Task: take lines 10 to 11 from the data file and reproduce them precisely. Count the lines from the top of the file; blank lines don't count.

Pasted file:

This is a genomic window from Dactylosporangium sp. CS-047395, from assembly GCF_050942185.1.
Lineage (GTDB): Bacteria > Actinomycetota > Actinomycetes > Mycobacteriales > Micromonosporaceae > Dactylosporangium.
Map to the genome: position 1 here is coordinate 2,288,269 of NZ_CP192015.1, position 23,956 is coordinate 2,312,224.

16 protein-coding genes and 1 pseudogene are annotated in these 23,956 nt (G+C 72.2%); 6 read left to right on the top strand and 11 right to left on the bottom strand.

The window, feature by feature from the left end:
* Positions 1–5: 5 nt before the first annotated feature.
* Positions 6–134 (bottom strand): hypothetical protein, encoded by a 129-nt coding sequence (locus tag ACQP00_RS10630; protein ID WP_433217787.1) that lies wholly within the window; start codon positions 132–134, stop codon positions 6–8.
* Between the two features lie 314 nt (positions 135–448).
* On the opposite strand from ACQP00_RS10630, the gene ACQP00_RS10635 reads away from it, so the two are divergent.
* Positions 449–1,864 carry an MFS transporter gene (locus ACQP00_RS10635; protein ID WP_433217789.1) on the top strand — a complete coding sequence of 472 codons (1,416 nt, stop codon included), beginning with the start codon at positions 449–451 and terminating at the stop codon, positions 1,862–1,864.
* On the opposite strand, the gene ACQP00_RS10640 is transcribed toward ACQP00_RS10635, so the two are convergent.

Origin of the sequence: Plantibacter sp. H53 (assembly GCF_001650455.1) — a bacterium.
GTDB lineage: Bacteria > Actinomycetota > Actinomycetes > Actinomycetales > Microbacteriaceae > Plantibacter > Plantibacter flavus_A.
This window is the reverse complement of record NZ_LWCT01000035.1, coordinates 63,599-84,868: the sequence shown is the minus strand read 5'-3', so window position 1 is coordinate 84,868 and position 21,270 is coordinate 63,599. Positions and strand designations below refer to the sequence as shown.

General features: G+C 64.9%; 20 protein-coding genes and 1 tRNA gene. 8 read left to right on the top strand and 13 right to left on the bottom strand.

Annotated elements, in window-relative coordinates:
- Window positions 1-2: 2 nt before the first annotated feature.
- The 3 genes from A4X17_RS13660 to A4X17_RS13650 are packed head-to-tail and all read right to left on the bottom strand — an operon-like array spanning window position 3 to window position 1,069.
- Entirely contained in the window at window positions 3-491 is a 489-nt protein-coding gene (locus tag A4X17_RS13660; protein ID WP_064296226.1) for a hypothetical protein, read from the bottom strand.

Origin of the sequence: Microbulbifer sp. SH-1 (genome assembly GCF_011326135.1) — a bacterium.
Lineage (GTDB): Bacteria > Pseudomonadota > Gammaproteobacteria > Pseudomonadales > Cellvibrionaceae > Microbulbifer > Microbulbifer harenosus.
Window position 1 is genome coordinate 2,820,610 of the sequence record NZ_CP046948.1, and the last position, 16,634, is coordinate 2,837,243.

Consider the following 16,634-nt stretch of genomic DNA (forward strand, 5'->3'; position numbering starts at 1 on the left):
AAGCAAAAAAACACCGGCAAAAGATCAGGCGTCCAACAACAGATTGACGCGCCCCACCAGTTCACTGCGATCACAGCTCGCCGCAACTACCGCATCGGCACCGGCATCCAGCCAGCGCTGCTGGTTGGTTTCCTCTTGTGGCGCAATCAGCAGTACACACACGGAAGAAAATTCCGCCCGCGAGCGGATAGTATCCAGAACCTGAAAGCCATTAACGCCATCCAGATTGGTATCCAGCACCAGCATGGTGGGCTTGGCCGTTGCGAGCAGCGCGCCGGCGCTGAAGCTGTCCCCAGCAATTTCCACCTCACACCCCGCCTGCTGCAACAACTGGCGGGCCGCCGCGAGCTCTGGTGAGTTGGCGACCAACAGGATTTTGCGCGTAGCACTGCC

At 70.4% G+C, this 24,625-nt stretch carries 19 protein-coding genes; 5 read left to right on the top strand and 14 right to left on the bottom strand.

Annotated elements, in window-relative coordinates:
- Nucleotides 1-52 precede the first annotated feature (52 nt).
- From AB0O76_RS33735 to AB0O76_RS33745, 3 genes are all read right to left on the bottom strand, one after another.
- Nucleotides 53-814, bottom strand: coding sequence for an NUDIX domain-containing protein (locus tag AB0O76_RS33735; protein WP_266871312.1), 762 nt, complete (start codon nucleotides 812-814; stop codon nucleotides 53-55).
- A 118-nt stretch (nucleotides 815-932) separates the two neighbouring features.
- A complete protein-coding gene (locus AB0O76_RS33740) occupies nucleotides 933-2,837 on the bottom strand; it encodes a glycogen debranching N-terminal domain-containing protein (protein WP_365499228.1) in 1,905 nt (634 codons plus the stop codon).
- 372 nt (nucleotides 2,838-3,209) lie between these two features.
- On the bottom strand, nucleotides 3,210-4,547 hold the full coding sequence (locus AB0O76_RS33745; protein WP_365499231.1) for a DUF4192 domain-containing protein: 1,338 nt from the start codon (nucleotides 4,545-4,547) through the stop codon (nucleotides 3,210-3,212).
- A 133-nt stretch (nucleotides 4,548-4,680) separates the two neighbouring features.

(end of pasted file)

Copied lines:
* Positions 449–1,864 carry an MFS transporter gene (locus ACQP00_RS10635; protein ID WP_433217789.1) on the top strand — a complete coding sequence of 472 codons (1,416 nt, stop codon included), beginning with the start codon at positions 449–451 and terminating at the stop codon, positions 1,862–1,864.
* On the opposite strand, the gene ACQP00_RS10640 is transcribed toward ACQP00_RS10635, so the two are convergent.